It appears the smart speaker market has matured. After a years-long steady rocketship-rise in ownership, the number of Americans who say they own a smart speaker has started to level off in recent months. To be fair, the number is healthy, with over 1 in 3 Americans saying they own an Amazon Echo, a Google Home device, or something similar.
The most popular smart speaker maker appears to be Amazon, followed by Google and then Apple.
Consumers ages 35-54 own smart speakers at the highest rate, but future sales look like they will be primarily driven by Gen Z. Eighteen percent say they “intend” to purchase a smart speaker in the future, which is more than double those in the 25-54 age bracket, and triple those 55+.
Income levels tell an expected story, with those in the $100K+ arena owning smart speakers at nearly double the rate of households making under $50K. One interesting takeaway, however, is only 7% of those under $50K say they intend to purchase a smart speaker. While this level of intent is higher than what we see in other income brackets, the difference isn’t remarkable. In fact, with entry-level smart speakers now routinely priced under $20, it is almost surprising the difference isn’t greater.
So who are the owners of smart speakers and who are the intenders? Here’s a peek.
People who say they enjoy cooking own smart speakers at a higher rate than those who don’t enjoy cooking (a difference of 7 percentage points). Perhaps Alexa is being used as a sous chef for this group of Americans.
Here’s a number that is striking: People who are deeply passionate about music own smart speakers at a higher rate than non-passionate music fans. But the intent-to-buy numbers among these passionate music fans? It’s at 16%, which is more than triple the percentage of people who say music is “important” to them and at five times the rate of people who couldn’t care less about music. Clearly, young music fans should be targeted, and targeted heavily.
Here’s something that makes perfect sense: The closer someone follows tech, the more likely they are to own a smart speaker. Notable, however, is the 27% of smart speaker owners who don’t follow tech trends.
Looking at correlations with shopping habits, Americans who say they do the bulk of their grocery shopping at membership clubs, like Costco or Sam’s Club, or specialty stores and co-ops are the most interested in buying a smart speaker in the future. People who regularly buy from local or large grocers fall significantly behind in intent as well as ownership.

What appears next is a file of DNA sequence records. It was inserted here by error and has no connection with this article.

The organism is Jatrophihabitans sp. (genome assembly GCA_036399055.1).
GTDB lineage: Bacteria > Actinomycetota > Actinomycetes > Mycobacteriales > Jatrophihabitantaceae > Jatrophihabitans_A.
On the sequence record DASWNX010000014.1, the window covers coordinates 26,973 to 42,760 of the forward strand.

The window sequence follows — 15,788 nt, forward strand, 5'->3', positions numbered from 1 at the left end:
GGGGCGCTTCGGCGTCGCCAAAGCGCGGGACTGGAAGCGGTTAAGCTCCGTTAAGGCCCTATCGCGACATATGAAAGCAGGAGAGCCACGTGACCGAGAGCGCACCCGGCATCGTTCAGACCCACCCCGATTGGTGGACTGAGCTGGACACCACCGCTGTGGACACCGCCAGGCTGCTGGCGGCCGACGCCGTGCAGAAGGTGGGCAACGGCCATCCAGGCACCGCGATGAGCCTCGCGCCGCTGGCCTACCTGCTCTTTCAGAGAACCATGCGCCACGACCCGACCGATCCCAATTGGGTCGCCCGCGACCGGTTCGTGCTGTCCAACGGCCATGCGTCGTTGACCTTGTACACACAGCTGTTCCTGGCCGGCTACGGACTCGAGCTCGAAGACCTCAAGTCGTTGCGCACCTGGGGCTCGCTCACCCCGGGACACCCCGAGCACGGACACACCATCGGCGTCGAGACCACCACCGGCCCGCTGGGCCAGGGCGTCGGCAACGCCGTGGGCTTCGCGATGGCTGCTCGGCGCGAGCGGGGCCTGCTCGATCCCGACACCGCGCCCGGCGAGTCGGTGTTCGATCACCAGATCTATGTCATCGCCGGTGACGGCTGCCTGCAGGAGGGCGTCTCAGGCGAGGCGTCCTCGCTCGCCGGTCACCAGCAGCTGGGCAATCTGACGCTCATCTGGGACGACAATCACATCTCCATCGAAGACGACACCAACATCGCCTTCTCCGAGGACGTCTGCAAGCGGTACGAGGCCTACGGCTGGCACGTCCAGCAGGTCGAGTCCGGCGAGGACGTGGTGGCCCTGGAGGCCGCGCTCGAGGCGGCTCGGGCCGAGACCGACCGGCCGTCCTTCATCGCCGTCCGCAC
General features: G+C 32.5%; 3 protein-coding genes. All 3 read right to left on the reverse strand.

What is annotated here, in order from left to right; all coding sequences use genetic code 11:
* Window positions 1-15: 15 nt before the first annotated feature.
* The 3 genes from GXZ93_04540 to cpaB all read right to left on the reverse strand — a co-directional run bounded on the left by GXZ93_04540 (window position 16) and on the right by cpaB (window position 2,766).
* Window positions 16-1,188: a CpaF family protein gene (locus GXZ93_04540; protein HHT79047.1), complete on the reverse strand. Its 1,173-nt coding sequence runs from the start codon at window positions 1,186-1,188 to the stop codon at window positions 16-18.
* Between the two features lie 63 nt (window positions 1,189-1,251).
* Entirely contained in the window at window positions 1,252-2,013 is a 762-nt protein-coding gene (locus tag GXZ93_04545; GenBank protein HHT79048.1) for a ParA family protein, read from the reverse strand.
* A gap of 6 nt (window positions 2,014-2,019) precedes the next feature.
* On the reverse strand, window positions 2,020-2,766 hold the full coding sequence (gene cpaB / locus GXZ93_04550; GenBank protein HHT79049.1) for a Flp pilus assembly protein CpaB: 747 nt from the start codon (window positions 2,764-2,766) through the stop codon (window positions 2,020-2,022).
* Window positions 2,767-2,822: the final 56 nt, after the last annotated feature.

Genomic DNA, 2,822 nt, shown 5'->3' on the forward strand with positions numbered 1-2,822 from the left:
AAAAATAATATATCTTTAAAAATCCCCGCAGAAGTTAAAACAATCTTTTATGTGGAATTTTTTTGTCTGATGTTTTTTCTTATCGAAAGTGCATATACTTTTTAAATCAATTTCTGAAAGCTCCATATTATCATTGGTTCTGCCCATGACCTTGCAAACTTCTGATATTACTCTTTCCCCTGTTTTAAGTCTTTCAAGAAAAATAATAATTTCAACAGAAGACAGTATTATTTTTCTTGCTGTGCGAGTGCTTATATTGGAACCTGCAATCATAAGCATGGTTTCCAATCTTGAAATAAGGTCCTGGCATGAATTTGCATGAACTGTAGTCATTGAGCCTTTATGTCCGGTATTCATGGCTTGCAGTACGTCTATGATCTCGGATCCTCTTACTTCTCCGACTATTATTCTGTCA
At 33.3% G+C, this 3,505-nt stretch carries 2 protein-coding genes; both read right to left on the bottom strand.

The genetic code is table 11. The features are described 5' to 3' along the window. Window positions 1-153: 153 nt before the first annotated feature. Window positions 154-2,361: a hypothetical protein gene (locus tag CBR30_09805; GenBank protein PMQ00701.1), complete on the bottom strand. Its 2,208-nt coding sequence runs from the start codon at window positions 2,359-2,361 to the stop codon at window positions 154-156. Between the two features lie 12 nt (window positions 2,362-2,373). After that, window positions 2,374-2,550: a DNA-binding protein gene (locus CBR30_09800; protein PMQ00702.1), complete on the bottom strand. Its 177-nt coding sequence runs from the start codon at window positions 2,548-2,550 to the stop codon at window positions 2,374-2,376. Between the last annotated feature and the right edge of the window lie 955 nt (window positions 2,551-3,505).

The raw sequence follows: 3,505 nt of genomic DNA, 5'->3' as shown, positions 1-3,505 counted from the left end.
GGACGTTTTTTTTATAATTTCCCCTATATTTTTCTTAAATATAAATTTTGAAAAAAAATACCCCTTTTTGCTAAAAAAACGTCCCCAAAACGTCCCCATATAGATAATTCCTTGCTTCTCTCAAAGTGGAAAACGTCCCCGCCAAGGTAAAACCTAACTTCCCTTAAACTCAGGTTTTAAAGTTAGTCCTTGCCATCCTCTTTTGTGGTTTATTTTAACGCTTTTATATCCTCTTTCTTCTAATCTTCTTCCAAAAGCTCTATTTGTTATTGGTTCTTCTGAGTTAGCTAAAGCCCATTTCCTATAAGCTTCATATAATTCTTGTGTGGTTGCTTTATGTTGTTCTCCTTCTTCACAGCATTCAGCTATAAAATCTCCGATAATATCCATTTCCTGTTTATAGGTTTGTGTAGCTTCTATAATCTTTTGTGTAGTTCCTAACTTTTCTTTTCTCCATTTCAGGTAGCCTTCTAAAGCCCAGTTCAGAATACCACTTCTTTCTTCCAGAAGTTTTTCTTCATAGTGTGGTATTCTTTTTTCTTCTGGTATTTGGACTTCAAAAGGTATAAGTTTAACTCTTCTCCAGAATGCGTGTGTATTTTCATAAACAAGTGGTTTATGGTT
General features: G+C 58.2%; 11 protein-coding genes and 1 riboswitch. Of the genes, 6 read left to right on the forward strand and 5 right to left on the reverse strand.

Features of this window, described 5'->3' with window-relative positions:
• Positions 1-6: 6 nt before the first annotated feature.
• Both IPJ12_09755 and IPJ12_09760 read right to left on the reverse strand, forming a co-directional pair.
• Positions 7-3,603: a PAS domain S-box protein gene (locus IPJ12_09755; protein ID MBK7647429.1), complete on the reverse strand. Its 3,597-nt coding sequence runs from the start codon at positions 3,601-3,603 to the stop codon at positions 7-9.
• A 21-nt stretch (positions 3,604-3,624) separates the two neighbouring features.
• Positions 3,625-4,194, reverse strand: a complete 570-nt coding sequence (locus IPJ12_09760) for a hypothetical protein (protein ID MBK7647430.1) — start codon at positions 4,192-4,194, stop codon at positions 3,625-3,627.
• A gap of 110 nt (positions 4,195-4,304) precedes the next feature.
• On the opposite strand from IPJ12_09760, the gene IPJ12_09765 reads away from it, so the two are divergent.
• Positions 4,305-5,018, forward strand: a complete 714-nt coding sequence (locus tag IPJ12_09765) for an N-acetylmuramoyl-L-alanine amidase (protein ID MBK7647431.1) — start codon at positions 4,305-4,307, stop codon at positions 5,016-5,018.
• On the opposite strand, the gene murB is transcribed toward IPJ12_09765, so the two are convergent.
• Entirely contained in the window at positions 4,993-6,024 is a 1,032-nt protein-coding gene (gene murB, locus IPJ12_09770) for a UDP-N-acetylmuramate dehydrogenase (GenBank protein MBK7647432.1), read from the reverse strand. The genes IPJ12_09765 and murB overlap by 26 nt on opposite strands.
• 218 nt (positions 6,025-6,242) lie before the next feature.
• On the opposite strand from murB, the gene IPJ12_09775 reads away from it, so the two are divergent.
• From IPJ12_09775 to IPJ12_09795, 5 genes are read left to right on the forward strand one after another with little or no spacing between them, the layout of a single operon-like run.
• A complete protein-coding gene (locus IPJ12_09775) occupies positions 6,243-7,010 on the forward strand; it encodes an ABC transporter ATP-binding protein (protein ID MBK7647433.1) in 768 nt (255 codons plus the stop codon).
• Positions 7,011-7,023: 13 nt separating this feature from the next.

Another area of growth? People who have trouble keeping money in their pockets. Eight percent of people who report having difficulty controlling their spending say they are interested in purchasing a smart speaker. Notably, 40% of spendthrifts are already owners.
But while smart speaker growth shows signs of slowing, next generation devices such as smart displays – like the Amazon Echo Show and Google Home Hub – are starting to show signs of spiking. CivicScience tracking shows ownership has nearly doubled since Q4 2018.
One potential issue for these devices, however, is that intent has not matched ownership. In fact, people who haven’t heard of these devices outpace current intenders by a 4-to-1 margin.
Among owners of these devices, a few trends pop out. First up, people who own smart displays also own smart speakers at a near-90% clip. Clearly, these devices – which include smart screens – are seen as the next-step-up for current smart speaker owners.
As far as age and income go, the younger and wealthier someone is, the more likely they are to already own a smart display device. Ownership really takes a dive in the 55+ crowd. One notable takeaway, however: In the $100K household income bracket, nearly a quarter of people already own a smart display device, more than double the amount of under $50K households. But intent to purchase – at 5% – is the same across all income brackets.
Overall, it would seem smart speaker ownership is starting to plateau, while smart display ownership hasn’t yet caught fire. More consumer education is clearly needed for the latter, and a push toward younger music fans seem to be the clear path to future sales for the former.